I always think these schemes are like a lottery; they will do enough to tempt as many young entrepreneurs as possible, but with so little funding available it is likely that more will fail than succeed. The danger is that many young people will get approved for the £2,500, then realise it is not enough, go to the bank to get more, and the bank grants another loan (but with high repayments and high interest, and usually require personal guarantees)... If the business fails these young people get black listed and wont even be able to get a mortgage.
I approached the government some years ago with a scheme which would break the cycle for product based cash flow sensitive businesses. My meeting with the department for business innovation and skills was disappointing. It was just before the new government was elected, and they didn't seem interested in doing anything other than telling me that they have the Small Firms Guaranteed Loan Scheme in place to help companies with this sort of thing. They completely missed the point! A scheme where companies are not getting into debt surely would be a way forward.
Nicko Williamson, founder of Climatecars
£2,500 is not a lot, however for fledgling business ideas it can enable a young entrepreneur to do some market research and provide cash for some resource needed to build a basic business plan.
Limiting the age limit to 30 seems viable, as we are talking about a small loan so it would be reasonable to consider that by 30 most people would be able to have saved £2,500 to seed their business idea. It is under 30's who most likely do not have the funds to start a business.
Crucially once the £2,500 loans have been given to prospective entrepreneurs then they need access to decent mentors, who can help and advise on an informal basis. When I started my business in 2007 I was lucky to access lots of great people who helped and advised me for free, which proved crucial in shaping my business plan and raising the £200,000 initial capital I needed to start.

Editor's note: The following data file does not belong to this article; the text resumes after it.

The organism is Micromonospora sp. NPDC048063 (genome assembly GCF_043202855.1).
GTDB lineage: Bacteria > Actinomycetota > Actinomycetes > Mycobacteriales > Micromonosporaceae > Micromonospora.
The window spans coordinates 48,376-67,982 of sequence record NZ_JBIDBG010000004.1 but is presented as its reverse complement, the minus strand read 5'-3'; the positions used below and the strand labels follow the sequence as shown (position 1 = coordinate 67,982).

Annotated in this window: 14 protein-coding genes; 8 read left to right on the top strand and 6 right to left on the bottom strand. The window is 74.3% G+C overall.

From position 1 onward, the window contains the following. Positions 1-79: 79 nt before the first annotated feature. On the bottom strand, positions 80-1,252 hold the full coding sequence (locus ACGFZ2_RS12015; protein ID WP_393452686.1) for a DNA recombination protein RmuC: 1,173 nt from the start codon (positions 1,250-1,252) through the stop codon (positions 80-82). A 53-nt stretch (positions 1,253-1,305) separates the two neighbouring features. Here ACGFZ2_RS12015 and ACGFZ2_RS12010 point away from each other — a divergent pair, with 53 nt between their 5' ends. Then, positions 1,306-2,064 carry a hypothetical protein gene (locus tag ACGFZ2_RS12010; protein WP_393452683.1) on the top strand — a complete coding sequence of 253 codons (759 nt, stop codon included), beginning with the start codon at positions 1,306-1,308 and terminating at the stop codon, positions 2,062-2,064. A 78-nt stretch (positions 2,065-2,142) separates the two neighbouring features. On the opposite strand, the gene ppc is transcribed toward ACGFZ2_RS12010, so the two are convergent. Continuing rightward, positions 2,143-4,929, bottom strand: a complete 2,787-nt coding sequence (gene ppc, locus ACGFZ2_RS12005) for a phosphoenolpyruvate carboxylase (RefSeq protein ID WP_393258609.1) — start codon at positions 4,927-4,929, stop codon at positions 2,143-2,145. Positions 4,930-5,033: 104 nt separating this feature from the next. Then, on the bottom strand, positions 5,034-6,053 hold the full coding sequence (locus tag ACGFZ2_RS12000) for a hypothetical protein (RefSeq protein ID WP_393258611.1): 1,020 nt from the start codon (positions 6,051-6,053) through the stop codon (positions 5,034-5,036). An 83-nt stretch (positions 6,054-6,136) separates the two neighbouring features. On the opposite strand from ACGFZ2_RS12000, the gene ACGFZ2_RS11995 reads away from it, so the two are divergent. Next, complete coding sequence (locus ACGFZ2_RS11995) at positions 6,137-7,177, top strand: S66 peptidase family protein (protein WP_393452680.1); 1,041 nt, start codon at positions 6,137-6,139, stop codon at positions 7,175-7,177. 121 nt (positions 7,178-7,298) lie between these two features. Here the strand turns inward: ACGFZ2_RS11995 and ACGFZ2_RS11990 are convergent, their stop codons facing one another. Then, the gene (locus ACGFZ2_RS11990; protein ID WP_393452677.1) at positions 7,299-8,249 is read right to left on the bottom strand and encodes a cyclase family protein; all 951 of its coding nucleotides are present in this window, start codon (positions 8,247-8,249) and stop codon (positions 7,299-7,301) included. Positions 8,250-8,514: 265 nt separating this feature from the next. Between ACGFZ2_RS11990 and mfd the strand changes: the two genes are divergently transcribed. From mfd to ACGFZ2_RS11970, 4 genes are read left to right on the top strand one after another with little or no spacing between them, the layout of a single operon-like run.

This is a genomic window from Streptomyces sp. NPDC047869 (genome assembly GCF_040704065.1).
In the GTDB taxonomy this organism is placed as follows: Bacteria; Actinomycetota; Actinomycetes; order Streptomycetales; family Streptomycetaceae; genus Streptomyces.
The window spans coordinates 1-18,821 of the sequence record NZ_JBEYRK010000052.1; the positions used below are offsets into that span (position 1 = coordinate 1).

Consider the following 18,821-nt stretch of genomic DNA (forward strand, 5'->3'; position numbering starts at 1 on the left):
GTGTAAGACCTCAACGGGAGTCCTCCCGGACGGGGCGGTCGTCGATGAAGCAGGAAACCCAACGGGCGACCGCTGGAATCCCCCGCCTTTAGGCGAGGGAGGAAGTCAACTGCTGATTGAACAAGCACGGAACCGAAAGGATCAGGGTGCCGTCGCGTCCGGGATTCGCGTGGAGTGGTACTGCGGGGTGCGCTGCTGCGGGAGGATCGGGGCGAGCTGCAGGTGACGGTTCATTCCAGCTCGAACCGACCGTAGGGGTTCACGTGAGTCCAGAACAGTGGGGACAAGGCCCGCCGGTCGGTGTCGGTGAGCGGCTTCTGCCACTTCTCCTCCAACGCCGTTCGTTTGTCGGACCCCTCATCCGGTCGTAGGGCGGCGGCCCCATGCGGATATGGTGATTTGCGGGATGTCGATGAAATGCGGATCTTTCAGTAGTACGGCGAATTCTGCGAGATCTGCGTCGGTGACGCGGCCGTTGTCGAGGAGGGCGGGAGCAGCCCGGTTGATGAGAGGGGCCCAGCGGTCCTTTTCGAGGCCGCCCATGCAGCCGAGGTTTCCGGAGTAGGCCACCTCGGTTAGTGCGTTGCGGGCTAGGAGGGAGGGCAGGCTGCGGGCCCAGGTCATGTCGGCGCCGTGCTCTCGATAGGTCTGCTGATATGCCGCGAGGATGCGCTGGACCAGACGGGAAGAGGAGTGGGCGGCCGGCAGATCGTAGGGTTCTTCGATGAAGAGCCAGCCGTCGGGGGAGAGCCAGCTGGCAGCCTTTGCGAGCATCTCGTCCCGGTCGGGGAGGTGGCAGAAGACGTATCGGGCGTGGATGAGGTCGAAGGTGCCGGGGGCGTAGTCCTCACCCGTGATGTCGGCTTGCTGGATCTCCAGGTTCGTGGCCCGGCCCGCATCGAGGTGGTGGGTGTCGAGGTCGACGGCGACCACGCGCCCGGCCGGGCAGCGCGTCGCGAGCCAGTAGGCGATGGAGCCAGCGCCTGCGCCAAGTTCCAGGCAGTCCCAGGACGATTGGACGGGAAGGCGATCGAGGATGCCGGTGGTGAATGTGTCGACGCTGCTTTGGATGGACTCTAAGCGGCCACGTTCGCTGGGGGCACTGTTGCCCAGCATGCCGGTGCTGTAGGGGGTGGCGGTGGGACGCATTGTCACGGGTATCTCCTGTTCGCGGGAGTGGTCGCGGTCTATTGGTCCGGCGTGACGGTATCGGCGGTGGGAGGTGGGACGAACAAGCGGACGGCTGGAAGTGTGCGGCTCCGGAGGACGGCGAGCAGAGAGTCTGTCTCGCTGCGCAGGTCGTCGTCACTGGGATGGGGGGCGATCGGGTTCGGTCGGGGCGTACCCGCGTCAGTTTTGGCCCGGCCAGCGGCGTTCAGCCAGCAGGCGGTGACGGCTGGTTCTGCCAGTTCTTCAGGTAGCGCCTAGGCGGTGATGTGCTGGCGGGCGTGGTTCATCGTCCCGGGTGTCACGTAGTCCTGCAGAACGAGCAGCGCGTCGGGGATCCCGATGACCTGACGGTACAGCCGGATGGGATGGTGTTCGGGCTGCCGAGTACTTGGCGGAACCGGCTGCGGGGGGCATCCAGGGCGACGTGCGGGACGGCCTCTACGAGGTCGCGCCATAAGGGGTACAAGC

I'm in favour of light touch government so I don't think the government is best placed to mentor and help young people... In my opinion it is the duty of successful entrepreneurs to give back to the young people who will form the next wave.
Dessi Bell, founder of Zaggora
As a whole, the government's initiatives for supporting business have not been marketed widely enough. There are a number of great initiatives that the government is undertaking but unfortunately not enough is known about them.
£2,500 could cover an entrepreneur for a couple of months of research to develop their product or business idea, potentially it could pay for a small office for a few months outside of London, but most importantly, it could act as a vote of confidence for potential further capital raise at a later date.
I think an even more important area is channelling initiatives to help entrepreneurs fill skills gaps. The funding market for new ideas is fairly active with schemes such as crowdfunding becoming more common for entrepreneurs with the right skills and interesting businesses, but helping entrepreneurs to develop their own skills or to hire others to bring missing skills into a new business is key when you’re looking to grow your company.
Neil Westwood, founder of the Magic Whiteboard
I don't think that many people know about the scheme yet - advertising, marketing and PR need to to channelled at schools and colleges. I have been doing my Skype business talks to schools and most teachers are not aware of the start up loans. I don't think most people know how to get the funding. Social media needs to be used (most young people are on Facebook and Twitter).
Why doesn't the government introduce the start up company to another established local company to help them get started? I would be more than happy to help and advise a new local business. I think the local Chambers of Commerce should be promoting this as well. They could help with coaching and advising.
These loans were designed to help young people so I think the 30-year-old limited is fair, but the scheme should be rolled out much more quickly and to more young people. We need to get this money spent locally in the economy to boost demand.
New businesses spent money, this money would be spent mainly locally in the economy, this boosts the ecomony, increases confidence and needs to more jobs created.
Yes, £2,500 is plently to get you started -I started with £1000. When you have more money you tend to waste it. £2,500 will keep people focusssed on spending money on the right things.
Tony Banks, founder of Balhousie care homes
I do not think the initiative has been publicised enough. It is absolutely integral for the scheme to work, and fulfil its promise of raising opportunities.
It is arbitrary to limit the age; a good idea and plan might be carried out by a entrepreneur who is 24, 34 or 54 years old – age is not the key to success or failure in business. Many people over 30 will have invaluable experience, which would benefit a new business, which is essential for the progress of our economy.
It is vital the scheme prioritises the need to secure business mentors, to offer advice and guidance for new businesses. The experience and insight of others, like myself, who will have faced the same hurdles and issues – and overcome them – is invaluable, and arguably, key to the success of the scheme.